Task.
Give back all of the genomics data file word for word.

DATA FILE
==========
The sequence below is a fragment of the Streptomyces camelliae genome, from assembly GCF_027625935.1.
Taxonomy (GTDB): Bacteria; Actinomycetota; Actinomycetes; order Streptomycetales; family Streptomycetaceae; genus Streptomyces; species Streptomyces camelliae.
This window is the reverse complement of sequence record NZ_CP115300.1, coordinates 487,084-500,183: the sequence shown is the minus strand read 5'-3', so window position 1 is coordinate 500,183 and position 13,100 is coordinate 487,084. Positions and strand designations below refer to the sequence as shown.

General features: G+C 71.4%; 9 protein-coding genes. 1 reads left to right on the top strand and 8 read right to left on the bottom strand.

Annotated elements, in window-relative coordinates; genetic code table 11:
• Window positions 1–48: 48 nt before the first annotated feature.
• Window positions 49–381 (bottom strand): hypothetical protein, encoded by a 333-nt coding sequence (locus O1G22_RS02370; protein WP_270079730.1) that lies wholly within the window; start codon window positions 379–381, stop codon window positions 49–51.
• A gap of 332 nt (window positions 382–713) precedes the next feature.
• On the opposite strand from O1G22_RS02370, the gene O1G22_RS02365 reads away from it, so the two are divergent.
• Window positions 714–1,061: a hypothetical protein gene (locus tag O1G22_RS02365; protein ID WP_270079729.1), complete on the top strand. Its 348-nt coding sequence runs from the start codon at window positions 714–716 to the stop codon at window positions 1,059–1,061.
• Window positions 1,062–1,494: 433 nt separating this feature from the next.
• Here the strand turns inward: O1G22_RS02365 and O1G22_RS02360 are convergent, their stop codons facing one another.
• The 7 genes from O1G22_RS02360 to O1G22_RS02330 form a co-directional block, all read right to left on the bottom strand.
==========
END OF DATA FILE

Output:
The sequence below is a fragment of the Streptomyces camelliae genome, from assembly GCF_027625935.1.
Taxonomy (GTDB): Bacteria; Actinomycetota; Actinomycetes; order Streptomycetales; family Streptomycetaceae; genus Streptomyces; species Streptomyces camelliae.
This window is the reverse complement of sequence record NZ_CP115300.1, coordinates 487,084-500,183: the sequence shown is the minus strand read 5'-3', so window position 1 is coordinate 500,183 and position 13,100 is coordinate 487,084. Positions and strand designations below refer to the sequence as shown.

General features: G+C 71.4%; 9 protein-coding genes. 1 reads left to right on the top strand and 8 read right to left on the bottom strand.

Annotated elements, in window-relative coordinates; genetic code table 11:
• Window positions 1–48: 48 nt before the first annotated feature.
• Window positions 49–381 (bottom strand): hypothetical protein, encoded by a 333-nt coding sequence (locus O1G22_RS02370; protein WP_270079730.1) that lies wholly within the window; start codon window positions 379–381, stop codon window positions 49–51.
• A gap of 332 nt (window positions 382–713) precedes the next feature.
• On the opposite strand from O1G22_RS02370, the gene O1G22_RS02365 reads away from it, so the two are divergent.
• Window positions 714–1,061: a hypothetical protein gene (locus tag O1G22_RS02365; protein ID WP_270079729.1), complete on the top strand. Its 348-nt coding sequence runs from the start codon at window positions 714–716 to the stop codon at window positions 1,059–1,061.
• Window positions 1,062–1,494: 433 nt separating this feature from the next.
• Here the strand turns inward: O1G22_RS02365 and O1G22_RS02360 are convergent, their stop codons facing one another.
• The 7 genes from O1G22_RS02360 to O1G22_RS02330 form a co-directional block, all read right to left on the bottom strand.